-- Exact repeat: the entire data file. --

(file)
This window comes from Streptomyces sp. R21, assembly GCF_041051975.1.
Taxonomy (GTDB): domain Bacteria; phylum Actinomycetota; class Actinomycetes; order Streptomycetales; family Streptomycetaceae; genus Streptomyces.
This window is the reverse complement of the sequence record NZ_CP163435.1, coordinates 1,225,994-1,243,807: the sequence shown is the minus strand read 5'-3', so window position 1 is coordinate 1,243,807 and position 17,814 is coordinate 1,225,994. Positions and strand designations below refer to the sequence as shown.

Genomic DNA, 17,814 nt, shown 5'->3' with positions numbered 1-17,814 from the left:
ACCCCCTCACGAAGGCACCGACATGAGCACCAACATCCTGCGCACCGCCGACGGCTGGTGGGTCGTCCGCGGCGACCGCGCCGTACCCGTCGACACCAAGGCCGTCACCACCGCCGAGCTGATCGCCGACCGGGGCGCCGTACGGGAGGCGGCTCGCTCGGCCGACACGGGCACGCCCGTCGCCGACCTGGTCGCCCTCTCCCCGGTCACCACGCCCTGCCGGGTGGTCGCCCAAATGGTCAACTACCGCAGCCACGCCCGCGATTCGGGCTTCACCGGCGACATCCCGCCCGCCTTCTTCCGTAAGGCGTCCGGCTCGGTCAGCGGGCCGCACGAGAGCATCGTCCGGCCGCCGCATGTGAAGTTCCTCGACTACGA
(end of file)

This window comes from Streptomyces sp. R21, assembly GCF_041051975.1.
Taxonomy (GTDB): domain Bacteria; phylum Actinomycetota; class Actinomycetes; order Streptomycetales; family Streptomycetaceae; genus Streptomyces.
This window is the reverse complement of the sequence record NZ_CP163435.1, coordinates 1,225,994-1,243,807: the sequence shown is the minus strand read 5'-3', so window position 1 is coordinate 1,243,807 and position 17,814 is coordinate 1,225,994. Positions and strand designations below refer to the sequence as shown.

Genomic DNA, 17,814 nt, shown 5'->3' with positions numbered 1-17,814 from the left:
ACCCCCTCACGAAGGCACCGACATGAGCACCAACATCCTGCGCACCGCCGACGGCTGGTGGGTCGTCCGCGGCGACCGCGCCGTACCCGTCGACACCAAGGCCGTCACCACCGCCGAGCTGATCGCCGACCGGGGCGCCGTACGGGAGGCGGCTCGCTCGGCCGACACGGGCACGCCCGTCGCCGACCTGGTCGCCCTCTCCCCGGTCACCACGCCCTGCCGGGTGGTCGCCCAAATGGTCAACTACCGCAGCCACGCCCGCGATTCGGGCTTCACCGGCGACATCCCGCCCGCCTTCTTCCGTAAGGCGTCCGGCTCGGTCAGCGGGCCGCACGAGAGCATCGTCCGGCCGCCGCATGTGAAGTTCCTCGACTACGA